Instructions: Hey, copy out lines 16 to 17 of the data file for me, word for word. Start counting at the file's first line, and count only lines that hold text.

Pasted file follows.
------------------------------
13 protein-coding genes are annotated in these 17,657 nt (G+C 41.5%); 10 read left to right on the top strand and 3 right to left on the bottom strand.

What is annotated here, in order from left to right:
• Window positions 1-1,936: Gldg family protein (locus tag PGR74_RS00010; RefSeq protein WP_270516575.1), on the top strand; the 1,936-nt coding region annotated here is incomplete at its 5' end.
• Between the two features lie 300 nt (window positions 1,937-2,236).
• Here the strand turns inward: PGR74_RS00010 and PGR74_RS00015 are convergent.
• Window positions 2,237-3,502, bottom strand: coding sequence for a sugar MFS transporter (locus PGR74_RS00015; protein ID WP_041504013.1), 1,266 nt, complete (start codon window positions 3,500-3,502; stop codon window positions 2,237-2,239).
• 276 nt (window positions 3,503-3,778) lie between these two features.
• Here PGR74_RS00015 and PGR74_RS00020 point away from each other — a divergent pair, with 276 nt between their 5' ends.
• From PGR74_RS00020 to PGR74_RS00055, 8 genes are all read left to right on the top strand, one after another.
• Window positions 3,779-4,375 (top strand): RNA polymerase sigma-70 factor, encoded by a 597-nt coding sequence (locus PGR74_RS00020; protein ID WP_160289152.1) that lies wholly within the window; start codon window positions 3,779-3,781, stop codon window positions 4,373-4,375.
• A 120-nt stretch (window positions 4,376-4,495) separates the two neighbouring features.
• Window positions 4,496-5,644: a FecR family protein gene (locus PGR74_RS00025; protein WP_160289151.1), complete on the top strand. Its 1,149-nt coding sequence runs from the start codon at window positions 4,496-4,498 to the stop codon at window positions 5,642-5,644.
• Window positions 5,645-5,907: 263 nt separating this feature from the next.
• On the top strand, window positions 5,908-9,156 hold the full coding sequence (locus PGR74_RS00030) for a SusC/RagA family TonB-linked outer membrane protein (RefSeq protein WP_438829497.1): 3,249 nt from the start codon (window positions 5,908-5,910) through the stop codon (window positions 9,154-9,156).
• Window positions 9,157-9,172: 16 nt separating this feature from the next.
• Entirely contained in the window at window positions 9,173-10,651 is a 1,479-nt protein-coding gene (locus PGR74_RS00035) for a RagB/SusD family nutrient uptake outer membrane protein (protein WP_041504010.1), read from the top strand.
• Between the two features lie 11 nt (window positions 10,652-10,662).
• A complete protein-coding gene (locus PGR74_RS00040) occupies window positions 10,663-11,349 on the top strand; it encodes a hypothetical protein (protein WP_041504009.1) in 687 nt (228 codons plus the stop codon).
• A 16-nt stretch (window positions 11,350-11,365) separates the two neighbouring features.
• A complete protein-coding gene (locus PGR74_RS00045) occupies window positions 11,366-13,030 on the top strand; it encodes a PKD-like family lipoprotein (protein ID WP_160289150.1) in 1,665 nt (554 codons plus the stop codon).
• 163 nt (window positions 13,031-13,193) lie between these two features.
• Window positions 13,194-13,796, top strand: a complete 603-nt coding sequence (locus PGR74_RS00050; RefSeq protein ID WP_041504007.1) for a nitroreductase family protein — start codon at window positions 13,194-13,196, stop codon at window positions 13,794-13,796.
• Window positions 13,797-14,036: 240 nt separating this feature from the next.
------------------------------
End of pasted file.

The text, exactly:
• Entirely contained in the window at window positions 9,173-10,651 is a 1,479-nt protein-coding gene (locus PGR74_RS00035) for a RagB/SusD family nutrient uptake outer membrane protein (protein WP_041504010.1), read from the top strand.
• Between the two features lie 11 nt (window positions 10,652-10,662).